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Quarter-end rebalancing could present headwinds for Wall Street

NEW YORK: Part of the reason why U.S. stocks are struggling for a second straight week may be quarter- and month-end rebalancing by pension funds, which could also keep pressure on equities through the end of March next week.

With the S&P 500 up nearly 2per cent for the month and more than 3per cent for the quarter while bond prices have struggled, pushing the yield on the 10-year U.S. Treasury note to a 14-month high last week, many analysts expect money to shift into the fixed income segment.

But as the benchmark S&P index has struggled of late while pressure on bond prices has eased, with the yield on the 10-year U.S. Treasury hitting a one-week low on Thursday, Wells Fargo analysts now expect U.S. pensions to move an additional US$19 billion into fixed income for rebalancing, down from their initial estimate on March 18 of US$28 billion.

In a note on Wednesday, Credit Suisse estimated combined selling of US$32.6 billion in U.S. equities from pension funds that rebalance on a monthly or quarterly basis. Using the iShares Core U.S. Aggregate Bond Fund ETF as a proxy, the firm anticipates about US$45 billion to buy as funds boost their fixed-income exposure.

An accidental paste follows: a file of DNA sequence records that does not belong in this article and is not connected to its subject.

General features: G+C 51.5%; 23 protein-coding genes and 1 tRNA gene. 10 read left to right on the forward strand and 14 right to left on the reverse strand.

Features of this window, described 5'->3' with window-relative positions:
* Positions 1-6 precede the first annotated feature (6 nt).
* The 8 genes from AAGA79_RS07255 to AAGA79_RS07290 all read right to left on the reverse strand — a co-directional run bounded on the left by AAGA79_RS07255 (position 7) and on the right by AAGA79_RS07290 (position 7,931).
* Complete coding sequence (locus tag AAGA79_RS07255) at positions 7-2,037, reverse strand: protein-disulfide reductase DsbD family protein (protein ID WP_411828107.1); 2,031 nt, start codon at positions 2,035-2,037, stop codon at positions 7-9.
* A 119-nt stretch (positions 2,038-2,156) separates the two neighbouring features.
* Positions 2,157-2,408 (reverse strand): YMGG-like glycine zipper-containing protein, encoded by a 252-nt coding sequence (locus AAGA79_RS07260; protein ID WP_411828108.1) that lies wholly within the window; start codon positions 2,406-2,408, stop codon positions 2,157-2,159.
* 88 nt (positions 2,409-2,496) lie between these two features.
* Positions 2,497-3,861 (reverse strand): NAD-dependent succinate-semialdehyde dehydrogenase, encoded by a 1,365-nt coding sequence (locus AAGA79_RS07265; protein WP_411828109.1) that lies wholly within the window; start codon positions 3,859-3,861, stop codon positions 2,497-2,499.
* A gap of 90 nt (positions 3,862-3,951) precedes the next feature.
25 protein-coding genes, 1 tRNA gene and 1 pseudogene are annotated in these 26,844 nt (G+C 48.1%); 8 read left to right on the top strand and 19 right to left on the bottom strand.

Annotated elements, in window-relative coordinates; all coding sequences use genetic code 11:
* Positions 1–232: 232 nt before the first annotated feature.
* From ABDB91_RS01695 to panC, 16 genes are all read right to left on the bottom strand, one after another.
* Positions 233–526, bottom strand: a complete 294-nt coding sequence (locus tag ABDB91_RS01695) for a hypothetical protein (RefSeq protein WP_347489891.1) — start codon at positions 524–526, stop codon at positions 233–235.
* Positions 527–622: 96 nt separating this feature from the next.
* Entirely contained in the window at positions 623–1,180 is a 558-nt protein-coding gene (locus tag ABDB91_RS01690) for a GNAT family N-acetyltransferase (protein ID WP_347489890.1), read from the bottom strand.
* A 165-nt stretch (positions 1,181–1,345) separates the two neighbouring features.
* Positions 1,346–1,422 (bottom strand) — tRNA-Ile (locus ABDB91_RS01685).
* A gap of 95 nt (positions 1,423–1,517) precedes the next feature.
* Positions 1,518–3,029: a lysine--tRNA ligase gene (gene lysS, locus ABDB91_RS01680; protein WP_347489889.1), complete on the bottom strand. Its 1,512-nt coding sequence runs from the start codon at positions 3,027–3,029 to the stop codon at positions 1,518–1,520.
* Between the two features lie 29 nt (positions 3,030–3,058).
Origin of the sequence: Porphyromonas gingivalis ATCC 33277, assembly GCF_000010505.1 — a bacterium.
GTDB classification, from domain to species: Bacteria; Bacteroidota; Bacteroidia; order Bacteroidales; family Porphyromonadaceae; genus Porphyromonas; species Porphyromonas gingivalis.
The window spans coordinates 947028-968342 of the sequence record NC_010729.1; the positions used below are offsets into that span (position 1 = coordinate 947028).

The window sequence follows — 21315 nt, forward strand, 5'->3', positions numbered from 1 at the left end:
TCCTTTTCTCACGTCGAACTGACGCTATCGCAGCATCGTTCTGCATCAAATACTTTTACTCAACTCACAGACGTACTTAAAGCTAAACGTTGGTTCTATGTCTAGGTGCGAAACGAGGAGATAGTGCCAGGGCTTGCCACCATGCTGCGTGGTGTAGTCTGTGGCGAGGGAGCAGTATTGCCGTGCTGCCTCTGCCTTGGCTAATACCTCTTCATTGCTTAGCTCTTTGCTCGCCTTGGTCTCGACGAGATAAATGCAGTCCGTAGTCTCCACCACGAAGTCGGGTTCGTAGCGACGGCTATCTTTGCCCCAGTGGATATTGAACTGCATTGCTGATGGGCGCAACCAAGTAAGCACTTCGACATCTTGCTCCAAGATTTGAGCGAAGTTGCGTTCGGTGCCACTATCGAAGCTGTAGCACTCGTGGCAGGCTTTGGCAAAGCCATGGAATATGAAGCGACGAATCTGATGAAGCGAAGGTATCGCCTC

But not all analysts expect rebalancing to cause a downdraft on stock performance. Marko Kolanovic, J.P. Morgan's chief global markets strategist believes recent trends in portfolio rebalancing have taken the bite out of the dreaded quarter-end rebalancing. These include tweaks to portfolios being more opportunistic rather than strictly at quarter-ends, and reallocations geared towards volatility levels rather than fixed target weights for particular asset classes.

"A lack of these flows, and broad anticipation of 'month/quarter-end' effect, could result in the market moving higher near term, all else equal," Kolanovic said.

Each of the firms cautioned the actual timing of the rebalancing can vary, and in some cases may have already begun.

(Additional reporting by Saqib Iqbal Ahmed; Editing by Alden Bentley and Nick Zieminski)

Source: Reuters


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